Rondinell (1981). Administrative Decentralisation and Economic Development in the Sudan's Experiment with Devolution
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IN his classic study of decentralisation and development, Henry Maddick argued that economic growth and social modernisation
depend in part on the ability of Third-World govenments to diffuse responsibility for development planning and administration, to expand participation in economic activities, and to promote new centres of creativity within society. Over-concentration of administrative authority stifles development, Maddick insisted; it leads to waste and corruption, delays action, and creates irrational and inefficient management practices, the costs of which developing countries cannot afford. To illustrate his point, Maddick cited the effects of the centralised supply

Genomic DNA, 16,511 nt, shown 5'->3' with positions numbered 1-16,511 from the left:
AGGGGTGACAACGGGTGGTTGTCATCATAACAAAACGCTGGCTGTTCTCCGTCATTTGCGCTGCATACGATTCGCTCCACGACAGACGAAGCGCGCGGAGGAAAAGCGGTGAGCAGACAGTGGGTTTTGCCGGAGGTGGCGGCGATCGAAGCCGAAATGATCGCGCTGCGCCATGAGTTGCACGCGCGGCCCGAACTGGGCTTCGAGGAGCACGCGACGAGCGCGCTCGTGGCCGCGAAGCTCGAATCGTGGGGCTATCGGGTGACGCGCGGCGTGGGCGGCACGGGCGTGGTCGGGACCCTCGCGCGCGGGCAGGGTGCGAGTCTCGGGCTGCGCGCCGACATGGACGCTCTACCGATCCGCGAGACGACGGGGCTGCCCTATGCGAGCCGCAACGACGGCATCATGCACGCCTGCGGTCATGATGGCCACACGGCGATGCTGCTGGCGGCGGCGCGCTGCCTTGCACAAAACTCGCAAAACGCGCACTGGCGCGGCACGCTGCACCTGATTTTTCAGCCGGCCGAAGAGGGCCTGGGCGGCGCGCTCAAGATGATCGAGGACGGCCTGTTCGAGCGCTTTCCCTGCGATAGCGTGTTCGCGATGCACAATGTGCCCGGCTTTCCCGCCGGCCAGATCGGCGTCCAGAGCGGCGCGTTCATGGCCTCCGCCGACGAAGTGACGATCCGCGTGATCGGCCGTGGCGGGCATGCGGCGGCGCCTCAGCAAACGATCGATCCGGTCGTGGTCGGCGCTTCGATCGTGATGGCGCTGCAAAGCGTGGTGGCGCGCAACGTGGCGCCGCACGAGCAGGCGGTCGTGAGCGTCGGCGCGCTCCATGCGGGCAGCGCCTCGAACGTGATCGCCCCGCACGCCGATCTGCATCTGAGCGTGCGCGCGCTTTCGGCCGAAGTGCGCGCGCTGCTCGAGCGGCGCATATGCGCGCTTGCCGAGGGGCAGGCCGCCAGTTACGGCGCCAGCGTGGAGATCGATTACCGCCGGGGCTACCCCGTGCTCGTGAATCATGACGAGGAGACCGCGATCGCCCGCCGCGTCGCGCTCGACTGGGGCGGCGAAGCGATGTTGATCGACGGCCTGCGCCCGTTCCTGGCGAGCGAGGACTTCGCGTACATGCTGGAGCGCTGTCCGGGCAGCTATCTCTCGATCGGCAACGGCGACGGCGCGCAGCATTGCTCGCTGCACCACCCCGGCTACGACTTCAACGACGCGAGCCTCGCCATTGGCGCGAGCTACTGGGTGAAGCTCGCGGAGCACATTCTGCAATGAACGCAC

system in the Sudan in the late I950s, through which 'shoes made in Fasher were sent 400 miles by rail to Khartoum where the whole shoe supply was concentrated. When Fasher wanted shoes for school children and government personnel it had to send to Khartoum for them.' He
also noted that school desks and equipment for the provincial city of Juba had to be ordered from Khartoum, which was go miles away and connected only by inefficient river transport, even though the wood from which the furniture was made originally came from Juba.